Weight of history won't have effect on Limerick: Ryan
It's 41 years since Limerick last won an All-Ireland hurling championship match against Kilkenny.
Yet manager TJ Ryan insists that his team that will not be unduly burdened by the baggage of history when they confront the Cats in tomorrow's semi-final at Croke Park.
"This is a different Limerick side that is focused on the future rather than on the past," insists Ryan. "These players are intent on creating their own history."
Last year Limerick were decidedly below-par when eventual All-Ireland champions Clare beat them convincingly and since then Ryan's players have been determined to make up for what they felt was an embarrassing lapse.
Tomorrow that opportunity presents itself but even though they will go into the match fortified by a 24-point drubbing of previously high-flying Wexford in the quarter-finals (4-26 to 1-11), Limerick still find themselves cast in the role of underdogs.
That's because Kilkenny have already signalled their intention of reclaiming the Liam McCarthy Cup. Brian Cody's men looked impressive in overcoming Dublin in the Leinster final and it's hardly surprising that with numerous selection options, Cody is cool-headed in his approach.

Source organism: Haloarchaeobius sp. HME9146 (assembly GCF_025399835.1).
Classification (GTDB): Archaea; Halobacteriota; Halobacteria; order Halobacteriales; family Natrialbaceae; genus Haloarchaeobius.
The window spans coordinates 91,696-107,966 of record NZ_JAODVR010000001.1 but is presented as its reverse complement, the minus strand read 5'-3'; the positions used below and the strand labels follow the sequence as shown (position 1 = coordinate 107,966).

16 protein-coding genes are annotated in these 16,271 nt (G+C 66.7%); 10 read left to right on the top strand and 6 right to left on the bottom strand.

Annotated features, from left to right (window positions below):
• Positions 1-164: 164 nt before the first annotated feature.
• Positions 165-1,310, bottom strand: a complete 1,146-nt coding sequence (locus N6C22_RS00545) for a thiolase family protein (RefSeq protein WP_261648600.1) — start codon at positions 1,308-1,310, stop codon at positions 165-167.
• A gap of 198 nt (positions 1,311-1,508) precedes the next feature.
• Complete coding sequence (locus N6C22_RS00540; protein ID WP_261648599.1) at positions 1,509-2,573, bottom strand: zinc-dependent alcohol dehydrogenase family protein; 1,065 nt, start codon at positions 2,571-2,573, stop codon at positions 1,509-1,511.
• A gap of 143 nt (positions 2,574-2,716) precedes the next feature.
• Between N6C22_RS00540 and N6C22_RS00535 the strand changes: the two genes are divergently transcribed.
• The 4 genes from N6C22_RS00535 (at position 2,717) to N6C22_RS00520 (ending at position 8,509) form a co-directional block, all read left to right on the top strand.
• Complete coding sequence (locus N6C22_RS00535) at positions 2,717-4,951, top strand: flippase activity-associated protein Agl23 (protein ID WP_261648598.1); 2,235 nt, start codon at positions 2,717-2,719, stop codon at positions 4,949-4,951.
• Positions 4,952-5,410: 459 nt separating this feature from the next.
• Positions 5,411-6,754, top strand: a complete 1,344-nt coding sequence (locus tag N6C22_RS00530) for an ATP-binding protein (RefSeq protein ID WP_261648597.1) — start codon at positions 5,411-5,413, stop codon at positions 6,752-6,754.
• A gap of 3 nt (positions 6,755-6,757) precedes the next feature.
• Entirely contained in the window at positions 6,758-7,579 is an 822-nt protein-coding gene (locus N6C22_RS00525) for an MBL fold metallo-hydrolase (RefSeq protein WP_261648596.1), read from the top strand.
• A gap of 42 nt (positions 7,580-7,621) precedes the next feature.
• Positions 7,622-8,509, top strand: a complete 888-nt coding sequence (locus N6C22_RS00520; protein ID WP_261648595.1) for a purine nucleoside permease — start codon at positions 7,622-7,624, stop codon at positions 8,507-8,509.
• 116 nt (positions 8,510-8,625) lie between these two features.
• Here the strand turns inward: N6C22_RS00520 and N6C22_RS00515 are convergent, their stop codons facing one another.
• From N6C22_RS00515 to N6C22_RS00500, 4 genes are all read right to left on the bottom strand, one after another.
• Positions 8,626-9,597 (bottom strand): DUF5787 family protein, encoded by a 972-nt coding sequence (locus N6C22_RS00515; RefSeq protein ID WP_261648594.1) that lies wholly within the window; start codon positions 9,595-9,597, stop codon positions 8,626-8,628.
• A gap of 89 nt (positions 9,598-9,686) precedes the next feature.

"The team is playing with great passion and commitment. I thought they showed a lot of honesty and character in winning the Leinster championship and this will certainly stand to them," maintains the long-serving Cody.
Henry Shefflin may be in the twilight of a distinguished career but he will still represent a huge threat to a Limerick defence underpinned by full-back Richie McCarthy and centre-half-back Wayne McNamara.
Richie Power is also a big threat but Limerick are not without their quota of shooting stars. Shane Dowling, Kevin Downes and Graeme Mulcahy form an exciting full-forward line that could pose problems for the Cats defence.
But they are still likely to find Kilkenny's overall zeal and hunger rather too much – again.